Sony: No quad-core phones this year

The diversity of the Android ecosystem is a great thing, giving rise to countless devices that cover a massive spectrum of price, features and specs. But that diversity has also created a situation where the market is flooded with many similar devices, making it tough for manufacturers to get their handsets to stand out alongside those of rivals.

In recent months, we’ve seen an extraordinary race to the top, as manufacturers build increasingly superlative devices – you only need to look through Neowin’s archives to see that those devices with the thinnest bodies, the largest screens and the fastest processors are those with Android on board – which has seen the first smartphones with quad-core processors being launched this year at MWC.

The need for multi-core processing in a phone is a bit of a controversial topic. Many agree that dual-core processors are about as much horsepower as you need for now, and one manufacturer who concurs with that assessment is Sony.

Sony Mobile’s product marketing manager, Stephen Sneeden, explained to CNET Asia that he doesn’t believe the company will release quad-core handsets until next year: “We’re going to join quad-core when we feel that the performance matches the battery efficiency, because right now, we don’t feel that is there. In the second half of the year, [we will be] moving to the Cortex A15 architecture, which we feel outperforms the current quad-core architecture.”

Sony this week revealed two new dual-core phones at MWC, the Xperia P and Xperia U, both packing the not-exactly-fresh Android 2.3 Gingerbread operating system; its rivals, meanwhile, were busy launching their new quad-core smartphones with the latest version of Android, 4.0 Ice Cream Sandwich, on board. Sony could yet experience challenges in getting consumers to purchase handsets with an older OS, and which sound less impressive than their rivals (for the average buyer, four cores certainly sounds better than two).

But Sneeden believes that, rather than mindlessly pursuing higher specs, there needs to be some balance, and that Sony has the right idea. He says that the company will only make the move to quad-core when devices are “not suffering in quality and the performance truly is there, and there really is something that demanding applications need”.

Images via Sony

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15 Comments

With A15 on the table and how well current apps performs with multi threat, Sony is %100 right this time.

AnarKhy said,
as long as sony dual core don't cost the same price of one android running at four.

Why? That's not hue pricing works. You're going to get a faster dual core system compared to a slower quad core one when you compare clockspeed, but they are likely to take up the same amount if die space.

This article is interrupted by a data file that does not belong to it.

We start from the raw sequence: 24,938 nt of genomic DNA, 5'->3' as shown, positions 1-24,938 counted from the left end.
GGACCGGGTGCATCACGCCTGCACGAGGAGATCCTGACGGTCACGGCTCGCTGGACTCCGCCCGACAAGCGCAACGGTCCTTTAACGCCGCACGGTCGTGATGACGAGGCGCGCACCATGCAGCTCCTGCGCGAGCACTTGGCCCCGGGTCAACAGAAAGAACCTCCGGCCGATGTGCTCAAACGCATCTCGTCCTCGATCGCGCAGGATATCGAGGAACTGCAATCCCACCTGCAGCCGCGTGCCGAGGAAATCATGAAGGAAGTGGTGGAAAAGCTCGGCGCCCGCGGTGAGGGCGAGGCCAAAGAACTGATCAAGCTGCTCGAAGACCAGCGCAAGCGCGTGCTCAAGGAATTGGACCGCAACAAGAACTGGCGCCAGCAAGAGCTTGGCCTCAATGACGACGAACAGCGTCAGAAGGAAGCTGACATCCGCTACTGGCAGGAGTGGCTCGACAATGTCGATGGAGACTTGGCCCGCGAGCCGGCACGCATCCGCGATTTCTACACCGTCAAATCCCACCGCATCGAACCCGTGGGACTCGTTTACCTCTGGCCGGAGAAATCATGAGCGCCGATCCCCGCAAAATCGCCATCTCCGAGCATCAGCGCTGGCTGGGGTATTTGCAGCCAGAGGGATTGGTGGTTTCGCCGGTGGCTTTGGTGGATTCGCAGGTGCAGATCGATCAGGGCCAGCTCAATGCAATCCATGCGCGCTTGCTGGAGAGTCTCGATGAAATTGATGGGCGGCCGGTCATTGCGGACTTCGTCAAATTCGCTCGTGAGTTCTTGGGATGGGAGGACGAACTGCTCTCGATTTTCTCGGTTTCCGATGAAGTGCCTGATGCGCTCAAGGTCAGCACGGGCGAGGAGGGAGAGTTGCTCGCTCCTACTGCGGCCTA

Agree on the battery life part only partially. I dont think the average user needs a quad core, but if they start multitasking on it, and those cares are on instead of sleeping, itll be battery drain like no otherl.

Sony is really only shooting themselves in the foot. Are they right? Of course. Is the fact that they're right going to sell more of their devices? No. The problem isn't their lag in hardware specification as much as it is software. They repeatedly release devices with an older version of the Android OS than is currently available. This is one of the reasons they will never gain the market share to justify their current stance on hardware.

I previously owned an Xperia X10 and although Sony has certainly learned a few lessons since then, they just don't seem to be learning the most important lesson of all. People want the absolute latest version of Android on their phone. That needs to take priority and they need to stop eroding their market share by releasing decent devices with old software.

nekkidtruth said,
Sony is really only shooting themselves in the foot. Are they right? Of course. Is the fact that they're right going to sell more of their devices? No. The problem isn't their lag in hardware specification as much as it is software. They repeatedly release devices with an older version of the Android OS than is currently available. This is one of the reasons they will never gain the market share to justify their current stance on hardware.

I previously owned an Xperia X10 and although Sony has certainly learned a few lessons since then, they just don't seem to be learning the most important lesson of all. People want the absolute latest version of Android on their phone. That needs to take priority and they need to stop eroding their market share by releasing decent devices with old software.


nekkidtruth said,
Sony is really only shooting themselves in the foot. Are they right? Of course. Is the fact that they're right going to sell more of their devices? No. The problem isn't their lag in hardware specification as much as it is software. They repeatedly release devices with an older version of the Android OS than is currently available. This is one of the reasons they will never gain the market share to justify their current stance on hardware.

I previously owned an Xperia X10 and although Sony has certainly learned a few lessons since then, they just don't seem to be learning the most important lesson of all. People want the absolute latest version of Android on their phone. That needs to take priority and they need to stop eroding their market share by releasing decent devices with old software.

HTC has learnt this lesson, all their new phones are shipping with 4.0.3

agree with sony totally on this. i would prefer a dual core phone with more Ghz. I think that is sufficient for today's phone software. but i complete disagree with sony using the old OS. why don't you use Android 4 on your dual core phone?

don't be surprised that iphone 5 may still be a dual core phone, but with more Ghz.

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